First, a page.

Thank you Mr. President, and thank you SRSG Lyons for your briefing. As you said, these have been extraordinary and challenging times. I would like to thank you and through you, your team for the courage and dedication with which the UN family in Afghanistan has responded.

We are in a new situation. We all remember the Taliban’s previous period in power. So we approach it clear-eyed. But we have also heard that some in the Taliban may now want a different approach. So we are also open-minded. Our approach will be shaped by what the Taliban now do.

Resolution 2593 sets out this Council’s minimum expectations. We call on the Taliban to distance themselves from terrorism and to live up to the commitments they made during the Doha talks. It is in the shared interests of all countries that Afghanistan never again becomes a safe haven for Al Qa’eda, Islamic State and other terrorist groups, and does not undermine regional stability. We must all hold the Taliban to that.

We welcome the Taliban’s commitments to allow safe passage for foreign nationals and Afghan citizens with documentation for travel. Again, we call on the Taliban to ensure that their actions reflect that.

We too are deeply concerned by the impact of recent events on the Afghan people. The UK is doubling its aid to Afghanistan to £286 million this year. We warmly welcome the UN’s Flash Appeal. So we encourage the Taliban to create the safe environment needed in order to deliver humanitarian support, including by ensuring unimpeded access for aid workers and no interference in the work of UN agencies and NGOs.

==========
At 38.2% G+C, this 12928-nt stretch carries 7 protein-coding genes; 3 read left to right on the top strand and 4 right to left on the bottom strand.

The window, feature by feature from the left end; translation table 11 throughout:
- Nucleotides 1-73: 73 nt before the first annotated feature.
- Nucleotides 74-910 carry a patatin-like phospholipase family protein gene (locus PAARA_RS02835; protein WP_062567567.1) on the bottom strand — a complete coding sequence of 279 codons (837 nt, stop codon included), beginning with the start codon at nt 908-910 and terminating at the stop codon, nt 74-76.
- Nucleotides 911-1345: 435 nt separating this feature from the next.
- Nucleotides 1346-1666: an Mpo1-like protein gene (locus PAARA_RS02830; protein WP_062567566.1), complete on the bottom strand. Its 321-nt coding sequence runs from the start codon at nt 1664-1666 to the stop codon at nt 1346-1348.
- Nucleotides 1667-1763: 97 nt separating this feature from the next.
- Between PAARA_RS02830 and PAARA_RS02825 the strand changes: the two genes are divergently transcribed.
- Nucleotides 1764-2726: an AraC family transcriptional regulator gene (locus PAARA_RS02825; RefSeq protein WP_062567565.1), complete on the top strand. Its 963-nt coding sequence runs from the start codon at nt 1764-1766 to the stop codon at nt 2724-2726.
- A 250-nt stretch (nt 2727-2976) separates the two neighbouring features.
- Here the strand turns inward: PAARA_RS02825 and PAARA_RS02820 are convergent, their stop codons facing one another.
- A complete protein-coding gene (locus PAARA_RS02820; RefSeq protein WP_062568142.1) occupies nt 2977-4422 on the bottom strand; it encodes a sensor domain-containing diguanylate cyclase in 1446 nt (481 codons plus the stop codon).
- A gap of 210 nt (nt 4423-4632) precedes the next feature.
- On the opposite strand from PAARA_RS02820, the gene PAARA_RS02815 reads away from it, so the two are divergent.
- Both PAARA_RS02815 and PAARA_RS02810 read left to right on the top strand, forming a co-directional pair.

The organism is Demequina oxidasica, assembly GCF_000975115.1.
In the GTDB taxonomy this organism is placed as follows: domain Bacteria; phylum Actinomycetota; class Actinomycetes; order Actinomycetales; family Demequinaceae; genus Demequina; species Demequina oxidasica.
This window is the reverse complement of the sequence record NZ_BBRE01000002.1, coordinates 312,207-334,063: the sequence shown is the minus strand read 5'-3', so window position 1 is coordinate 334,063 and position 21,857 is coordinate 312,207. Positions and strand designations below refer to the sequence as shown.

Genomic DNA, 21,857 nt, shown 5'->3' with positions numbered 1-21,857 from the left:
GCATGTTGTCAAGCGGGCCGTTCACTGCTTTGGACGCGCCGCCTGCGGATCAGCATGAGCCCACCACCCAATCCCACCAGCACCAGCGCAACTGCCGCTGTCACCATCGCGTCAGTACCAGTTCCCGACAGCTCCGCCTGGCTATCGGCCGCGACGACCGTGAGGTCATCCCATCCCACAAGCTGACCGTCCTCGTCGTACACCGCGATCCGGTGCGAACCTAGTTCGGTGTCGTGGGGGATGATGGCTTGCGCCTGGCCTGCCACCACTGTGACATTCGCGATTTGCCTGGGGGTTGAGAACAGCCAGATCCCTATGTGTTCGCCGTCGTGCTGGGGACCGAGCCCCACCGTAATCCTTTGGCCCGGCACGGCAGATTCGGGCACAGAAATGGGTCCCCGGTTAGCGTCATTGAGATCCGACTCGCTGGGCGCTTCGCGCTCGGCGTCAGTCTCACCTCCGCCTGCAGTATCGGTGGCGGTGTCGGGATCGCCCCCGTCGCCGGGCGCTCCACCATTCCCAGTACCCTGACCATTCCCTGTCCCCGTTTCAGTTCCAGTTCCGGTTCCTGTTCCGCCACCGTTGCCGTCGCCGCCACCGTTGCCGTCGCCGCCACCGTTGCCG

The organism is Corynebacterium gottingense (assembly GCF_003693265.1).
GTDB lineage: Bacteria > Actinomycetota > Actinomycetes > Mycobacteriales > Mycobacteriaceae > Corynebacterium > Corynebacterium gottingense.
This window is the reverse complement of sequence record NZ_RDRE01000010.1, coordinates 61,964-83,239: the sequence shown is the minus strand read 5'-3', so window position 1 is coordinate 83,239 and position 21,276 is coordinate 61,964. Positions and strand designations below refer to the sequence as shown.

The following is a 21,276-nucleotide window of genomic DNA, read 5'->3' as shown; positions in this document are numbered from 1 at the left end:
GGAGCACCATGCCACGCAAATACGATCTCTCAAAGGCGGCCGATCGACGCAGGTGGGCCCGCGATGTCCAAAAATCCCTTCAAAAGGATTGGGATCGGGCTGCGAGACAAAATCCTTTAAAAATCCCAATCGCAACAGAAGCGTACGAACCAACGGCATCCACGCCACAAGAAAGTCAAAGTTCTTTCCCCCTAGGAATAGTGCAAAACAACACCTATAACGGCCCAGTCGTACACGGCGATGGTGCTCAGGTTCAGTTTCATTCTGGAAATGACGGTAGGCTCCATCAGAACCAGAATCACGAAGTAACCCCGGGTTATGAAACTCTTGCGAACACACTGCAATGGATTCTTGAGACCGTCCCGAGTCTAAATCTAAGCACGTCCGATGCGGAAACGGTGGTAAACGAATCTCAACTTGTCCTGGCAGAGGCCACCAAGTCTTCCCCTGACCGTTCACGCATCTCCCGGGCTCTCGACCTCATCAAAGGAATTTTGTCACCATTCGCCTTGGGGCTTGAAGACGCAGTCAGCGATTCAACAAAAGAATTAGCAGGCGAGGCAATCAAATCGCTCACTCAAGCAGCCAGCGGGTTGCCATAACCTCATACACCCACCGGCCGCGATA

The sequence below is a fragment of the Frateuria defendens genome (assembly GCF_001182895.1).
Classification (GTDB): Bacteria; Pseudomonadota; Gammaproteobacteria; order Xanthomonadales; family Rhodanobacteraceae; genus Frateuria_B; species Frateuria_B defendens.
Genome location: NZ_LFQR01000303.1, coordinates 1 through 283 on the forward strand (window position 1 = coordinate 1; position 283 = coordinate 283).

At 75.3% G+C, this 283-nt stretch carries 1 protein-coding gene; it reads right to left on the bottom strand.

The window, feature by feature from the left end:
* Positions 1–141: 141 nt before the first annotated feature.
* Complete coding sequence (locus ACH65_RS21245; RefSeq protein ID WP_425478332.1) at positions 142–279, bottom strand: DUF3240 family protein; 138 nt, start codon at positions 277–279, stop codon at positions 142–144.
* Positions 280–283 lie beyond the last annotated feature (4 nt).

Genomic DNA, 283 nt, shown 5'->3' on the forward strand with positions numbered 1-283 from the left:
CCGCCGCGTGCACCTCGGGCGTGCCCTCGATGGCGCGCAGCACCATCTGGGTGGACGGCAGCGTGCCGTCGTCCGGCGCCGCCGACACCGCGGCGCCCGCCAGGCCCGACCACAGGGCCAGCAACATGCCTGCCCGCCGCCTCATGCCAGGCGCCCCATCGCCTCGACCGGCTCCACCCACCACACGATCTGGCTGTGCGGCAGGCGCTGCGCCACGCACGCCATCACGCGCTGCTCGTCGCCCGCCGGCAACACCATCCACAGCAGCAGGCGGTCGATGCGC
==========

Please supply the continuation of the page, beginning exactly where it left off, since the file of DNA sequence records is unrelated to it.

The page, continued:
We call for the protection of human rights and the gains of the last two decades, especially the education of girls, the employment of women and the rights of minorities and I thank Ms Wazhma Frogh, and Ms Malala Yousafzai for your briefings today.

We have today seen disturbing images of journalists who have been beaten in the press. We are clear that the Taliban’s actions must be consistent with their words and will calibrate our approach accordingly.

The ‘caretaker’ appointments announced by the Taliban on 7 September did not reflect the diversity of the country’s regions and communities, or women. We call on the Taliban to pursue inclusive politics and an inclusive society.

Members of the Security Council share a common interest in making sure that Afghanistan does not return to the chaos of the past. So we must now work together. And we will need the UN family to continue its brave work. I commend UNAMA’s efforts; as we enter this new phase, the UK stands ready to work with you. Thank you, Mr. President.

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    Our approach to Afghanistan will be shaped by what the Taliban now do

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